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Image of two homographic transformations (Möbius transformations)

  1. Jan 2, 2014 #1
    The problem statement, all variables and given/known data.

    1) Let ##T## be the transformation over the extended complex plane that sends the poins ##0,i,-i## to the points ##0,1,\infty##. Prove that the image of the circle centered at the origin and of radius ##1## under this transformation is the line ##\{re(z)=1\}##.

    2) For ##\alpha \in \mathbb C## such that ##|\alpha|\neq 1##, prove that the homographic transformation ##T(z)=\dfrac{z-\alpha}{-\overline\alpha z+1}## sends the circle ##\{|z|=1\}## to itself and sends ##\alpha## to ##0##.


    The attempt at a solution.

    1) Let ##T(z)=\dfrac{az+b}{cz+d}##. Then, ##T(0)=0##, so ##b=0##. ##T(i)=1## and from this condition we get that ##ai=ci+d##, so ##a=c-di##. From the last condition we get that ##c(-i)+d=0##, so ##d=ci##. Finally, ##T(z)=\dfrac{2z}{z+i}##.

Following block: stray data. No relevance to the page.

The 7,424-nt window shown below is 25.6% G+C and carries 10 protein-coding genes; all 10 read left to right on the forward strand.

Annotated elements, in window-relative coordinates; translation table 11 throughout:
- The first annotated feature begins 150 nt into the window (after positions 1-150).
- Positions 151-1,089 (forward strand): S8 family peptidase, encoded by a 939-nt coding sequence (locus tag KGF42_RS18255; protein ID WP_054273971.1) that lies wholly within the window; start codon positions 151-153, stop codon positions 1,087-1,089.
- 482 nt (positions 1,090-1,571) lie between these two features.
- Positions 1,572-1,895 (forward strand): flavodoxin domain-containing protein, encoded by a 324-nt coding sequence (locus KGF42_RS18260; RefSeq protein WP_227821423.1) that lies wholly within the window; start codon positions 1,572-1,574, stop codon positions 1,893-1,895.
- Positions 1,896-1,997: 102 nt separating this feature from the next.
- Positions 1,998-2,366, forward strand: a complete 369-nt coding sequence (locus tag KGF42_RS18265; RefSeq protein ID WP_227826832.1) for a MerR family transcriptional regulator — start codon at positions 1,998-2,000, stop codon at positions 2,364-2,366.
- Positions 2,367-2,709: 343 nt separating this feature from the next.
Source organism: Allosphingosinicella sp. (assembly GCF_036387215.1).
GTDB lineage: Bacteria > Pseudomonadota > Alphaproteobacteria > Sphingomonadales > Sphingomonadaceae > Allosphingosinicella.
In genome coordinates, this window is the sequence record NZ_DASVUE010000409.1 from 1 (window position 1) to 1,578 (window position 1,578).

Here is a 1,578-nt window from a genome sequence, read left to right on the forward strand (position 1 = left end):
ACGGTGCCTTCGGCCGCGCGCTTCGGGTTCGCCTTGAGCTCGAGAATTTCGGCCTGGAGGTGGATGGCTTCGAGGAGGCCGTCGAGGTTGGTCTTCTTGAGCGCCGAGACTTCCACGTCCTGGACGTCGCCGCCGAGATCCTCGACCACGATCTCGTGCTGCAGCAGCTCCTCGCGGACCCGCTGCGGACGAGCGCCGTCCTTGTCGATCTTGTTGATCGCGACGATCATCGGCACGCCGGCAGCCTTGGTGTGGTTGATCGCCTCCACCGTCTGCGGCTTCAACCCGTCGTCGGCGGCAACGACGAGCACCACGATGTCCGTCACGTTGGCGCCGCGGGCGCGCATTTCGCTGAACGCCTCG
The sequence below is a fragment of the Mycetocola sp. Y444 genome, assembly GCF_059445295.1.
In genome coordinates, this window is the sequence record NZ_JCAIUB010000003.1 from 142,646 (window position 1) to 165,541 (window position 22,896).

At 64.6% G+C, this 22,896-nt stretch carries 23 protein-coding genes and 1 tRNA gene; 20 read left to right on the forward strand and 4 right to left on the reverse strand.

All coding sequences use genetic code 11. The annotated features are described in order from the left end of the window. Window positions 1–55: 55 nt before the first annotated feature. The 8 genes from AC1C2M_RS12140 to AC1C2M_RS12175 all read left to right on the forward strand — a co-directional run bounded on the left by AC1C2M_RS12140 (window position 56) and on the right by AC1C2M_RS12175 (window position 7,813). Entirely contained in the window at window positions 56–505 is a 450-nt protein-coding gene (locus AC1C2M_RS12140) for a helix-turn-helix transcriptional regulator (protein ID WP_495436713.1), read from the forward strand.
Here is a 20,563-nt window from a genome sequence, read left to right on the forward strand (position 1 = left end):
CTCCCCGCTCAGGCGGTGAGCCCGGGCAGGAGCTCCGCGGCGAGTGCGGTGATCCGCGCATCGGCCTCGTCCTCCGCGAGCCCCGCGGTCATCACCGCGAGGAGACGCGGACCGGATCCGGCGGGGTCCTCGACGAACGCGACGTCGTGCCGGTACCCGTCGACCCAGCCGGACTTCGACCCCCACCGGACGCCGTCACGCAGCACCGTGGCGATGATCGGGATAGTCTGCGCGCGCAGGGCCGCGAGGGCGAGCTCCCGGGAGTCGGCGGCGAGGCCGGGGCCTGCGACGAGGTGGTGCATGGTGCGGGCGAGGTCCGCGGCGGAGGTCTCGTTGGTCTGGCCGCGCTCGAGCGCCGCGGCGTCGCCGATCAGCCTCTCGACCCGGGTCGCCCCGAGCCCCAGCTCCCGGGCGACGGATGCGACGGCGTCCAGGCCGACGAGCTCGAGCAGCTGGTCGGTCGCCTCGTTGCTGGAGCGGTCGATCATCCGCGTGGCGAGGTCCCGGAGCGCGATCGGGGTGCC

Sorry if this is obvious but how do I show that for any ##z \in \{|z|=1\}##, ##T(z)=w## with ##w## of the form ##w=1+bi##, ##b \in \mathbb R##?.

    2) I have the same problem, if ##z \in \{|z|=1\}##, I want to show that ##T(z)=w## such that if ##w=a+bi##, then ##a^2+b^2=1##.

    Edition:

    I could solve 2), what I did was ##{T(z)}^2=T(z) \overline {T(z)}## and I could prove that the last expression equals to ##1##.

    I would appreciate some help for 1).
     
    Last edited: Jan 2, 2014
  2. jcsd
  3. Jan 3, 2014 #2

    Dick

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    Science Advisor
    Homework Helper

    For 1) if you know Mobius transformations will map circles to either lines or circles then if you just compute T(1), T(i) and T(-i) and notice they are all on the line Re(z)=1 that will do it. If you want to be more explicit I'd multiply numerator and denominator of 2z/(z+i) by z* (remembering zz*=1 since |z|=1) and then use that z=a+bi where a^2+b^2=1 and convert it to rectangular form.
     
  4. Jan 3, 2014 #3
    Thanks Dick!
     
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